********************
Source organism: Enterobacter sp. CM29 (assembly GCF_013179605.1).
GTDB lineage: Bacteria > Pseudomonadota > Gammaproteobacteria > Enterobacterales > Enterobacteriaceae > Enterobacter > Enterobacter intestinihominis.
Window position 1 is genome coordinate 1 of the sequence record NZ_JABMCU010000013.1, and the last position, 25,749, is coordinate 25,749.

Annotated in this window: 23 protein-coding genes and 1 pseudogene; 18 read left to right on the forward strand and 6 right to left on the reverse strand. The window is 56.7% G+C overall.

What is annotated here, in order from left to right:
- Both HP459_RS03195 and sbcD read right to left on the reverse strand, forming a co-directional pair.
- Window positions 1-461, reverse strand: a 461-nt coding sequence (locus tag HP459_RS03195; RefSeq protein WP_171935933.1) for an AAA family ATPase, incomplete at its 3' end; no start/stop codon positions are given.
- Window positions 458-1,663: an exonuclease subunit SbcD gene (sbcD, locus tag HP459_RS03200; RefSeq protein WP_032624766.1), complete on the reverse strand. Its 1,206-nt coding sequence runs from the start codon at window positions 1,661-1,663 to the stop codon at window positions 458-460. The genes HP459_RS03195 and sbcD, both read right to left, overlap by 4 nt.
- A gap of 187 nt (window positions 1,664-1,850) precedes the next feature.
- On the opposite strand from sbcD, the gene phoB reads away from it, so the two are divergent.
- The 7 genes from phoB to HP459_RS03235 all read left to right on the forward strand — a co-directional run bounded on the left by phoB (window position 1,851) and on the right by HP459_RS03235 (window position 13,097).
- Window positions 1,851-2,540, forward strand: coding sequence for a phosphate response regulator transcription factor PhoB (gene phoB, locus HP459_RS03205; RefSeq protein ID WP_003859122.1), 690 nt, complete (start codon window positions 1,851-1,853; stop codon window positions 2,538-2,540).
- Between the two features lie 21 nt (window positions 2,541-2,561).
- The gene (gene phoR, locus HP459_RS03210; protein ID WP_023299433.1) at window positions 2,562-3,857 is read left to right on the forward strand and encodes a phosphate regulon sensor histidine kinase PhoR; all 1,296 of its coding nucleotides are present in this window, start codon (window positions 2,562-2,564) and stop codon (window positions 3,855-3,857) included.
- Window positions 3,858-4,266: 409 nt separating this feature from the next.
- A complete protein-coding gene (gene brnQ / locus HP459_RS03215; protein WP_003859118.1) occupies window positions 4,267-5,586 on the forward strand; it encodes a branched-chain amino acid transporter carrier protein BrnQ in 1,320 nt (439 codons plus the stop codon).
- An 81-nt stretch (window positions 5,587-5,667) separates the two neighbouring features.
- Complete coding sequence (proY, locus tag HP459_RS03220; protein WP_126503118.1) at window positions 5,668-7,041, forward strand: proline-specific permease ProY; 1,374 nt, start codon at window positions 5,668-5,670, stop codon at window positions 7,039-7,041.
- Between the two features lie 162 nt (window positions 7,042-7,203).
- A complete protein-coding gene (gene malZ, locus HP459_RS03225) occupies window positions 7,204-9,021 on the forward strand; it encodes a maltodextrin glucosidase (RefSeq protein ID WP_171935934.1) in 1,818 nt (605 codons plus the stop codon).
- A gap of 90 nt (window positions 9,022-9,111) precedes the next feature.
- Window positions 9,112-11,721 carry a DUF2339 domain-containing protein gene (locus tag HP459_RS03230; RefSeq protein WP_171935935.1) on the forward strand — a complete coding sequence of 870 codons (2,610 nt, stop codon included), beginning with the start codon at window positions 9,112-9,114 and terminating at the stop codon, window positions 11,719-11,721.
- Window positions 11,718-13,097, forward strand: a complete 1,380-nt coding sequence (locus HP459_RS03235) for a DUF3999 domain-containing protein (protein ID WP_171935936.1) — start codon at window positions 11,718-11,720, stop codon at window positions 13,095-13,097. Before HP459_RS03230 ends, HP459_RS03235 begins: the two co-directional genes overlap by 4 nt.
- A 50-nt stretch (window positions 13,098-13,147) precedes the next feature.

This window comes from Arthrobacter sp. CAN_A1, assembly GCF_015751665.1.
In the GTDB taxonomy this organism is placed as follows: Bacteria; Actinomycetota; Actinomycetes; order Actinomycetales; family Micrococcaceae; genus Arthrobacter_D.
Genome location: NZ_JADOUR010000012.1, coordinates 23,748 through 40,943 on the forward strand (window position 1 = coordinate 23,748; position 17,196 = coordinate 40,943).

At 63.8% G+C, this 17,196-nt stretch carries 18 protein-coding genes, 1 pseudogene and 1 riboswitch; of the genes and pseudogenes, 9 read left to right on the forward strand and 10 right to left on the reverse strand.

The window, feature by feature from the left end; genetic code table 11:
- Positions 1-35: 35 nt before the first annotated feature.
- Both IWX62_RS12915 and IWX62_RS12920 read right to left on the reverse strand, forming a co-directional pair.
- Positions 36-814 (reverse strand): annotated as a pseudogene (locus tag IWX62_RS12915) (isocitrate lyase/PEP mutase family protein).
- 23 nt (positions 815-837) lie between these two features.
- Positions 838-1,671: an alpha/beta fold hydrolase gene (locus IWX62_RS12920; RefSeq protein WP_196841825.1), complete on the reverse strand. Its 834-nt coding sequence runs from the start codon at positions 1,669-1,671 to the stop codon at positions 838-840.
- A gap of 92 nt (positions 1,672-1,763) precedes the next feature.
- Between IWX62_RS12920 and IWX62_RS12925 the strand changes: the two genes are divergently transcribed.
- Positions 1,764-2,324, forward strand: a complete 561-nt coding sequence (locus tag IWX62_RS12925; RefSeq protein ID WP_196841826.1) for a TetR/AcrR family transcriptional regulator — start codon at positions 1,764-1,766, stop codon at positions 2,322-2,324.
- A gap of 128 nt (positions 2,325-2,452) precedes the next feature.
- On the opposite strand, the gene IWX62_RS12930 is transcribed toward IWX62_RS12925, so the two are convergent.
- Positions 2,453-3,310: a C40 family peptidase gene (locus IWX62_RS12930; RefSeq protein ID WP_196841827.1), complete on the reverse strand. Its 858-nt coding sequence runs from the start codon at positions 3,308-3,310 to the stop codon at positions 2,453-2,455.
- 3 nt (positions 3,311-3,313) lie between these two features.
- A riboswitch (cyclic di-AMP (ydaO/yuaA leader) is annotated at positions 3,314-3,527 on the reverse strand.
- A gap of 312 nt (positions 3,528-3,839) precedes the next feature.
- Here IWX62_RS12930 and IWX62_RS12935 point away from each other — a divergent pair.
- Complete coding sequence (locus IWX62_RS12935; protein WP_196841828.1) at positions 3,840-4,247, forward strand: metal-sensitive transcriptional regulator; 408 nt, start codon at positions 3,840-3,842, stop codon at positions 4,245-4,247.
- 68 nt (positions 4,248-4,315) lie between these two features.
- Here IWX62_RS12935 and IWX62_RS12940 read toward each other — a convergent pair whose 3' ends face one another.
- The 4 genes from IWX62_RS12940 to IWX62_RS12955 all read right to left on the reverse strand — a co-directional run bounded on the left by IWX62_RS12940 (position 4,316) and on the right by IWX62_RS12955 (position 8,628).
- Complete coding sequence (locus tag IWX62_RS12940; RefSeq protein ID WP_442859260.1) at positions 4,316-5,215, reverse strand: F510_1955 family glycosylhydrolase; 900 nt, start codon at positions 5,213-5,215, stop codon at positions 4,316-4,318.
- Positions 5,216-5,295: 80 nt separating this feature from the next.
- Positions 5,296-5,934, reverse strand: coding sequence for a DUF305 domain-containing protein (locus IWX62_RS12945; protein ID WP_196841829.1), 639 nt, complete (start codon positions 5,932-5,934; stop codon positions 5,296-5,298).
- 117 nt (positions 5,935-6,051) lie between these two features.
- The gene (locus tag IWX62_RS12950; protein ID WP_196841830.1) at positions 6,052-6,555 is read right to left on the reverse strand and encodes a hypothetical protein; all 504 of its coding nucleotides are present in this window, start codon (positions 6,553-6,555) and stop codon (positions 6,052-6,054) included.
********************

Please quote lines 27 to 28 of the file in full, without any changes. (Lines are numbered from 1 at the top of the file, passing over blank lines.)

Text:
Genome location: NZ_JADOUR010000012.1, coordinates 23,748 through 40,943 on the forward strand (window position 1 = coordinate 23,748; position 17,196 = coordinate 40,943).

At 63.8% G+C, this 17,196-nt stretch carries 18 protein-coding genes, 1 pseudogene and 1 riboswitch; of the genes and pseudogenes, 9 read left to right on the forward strand and 10 right to left on the reverse strand.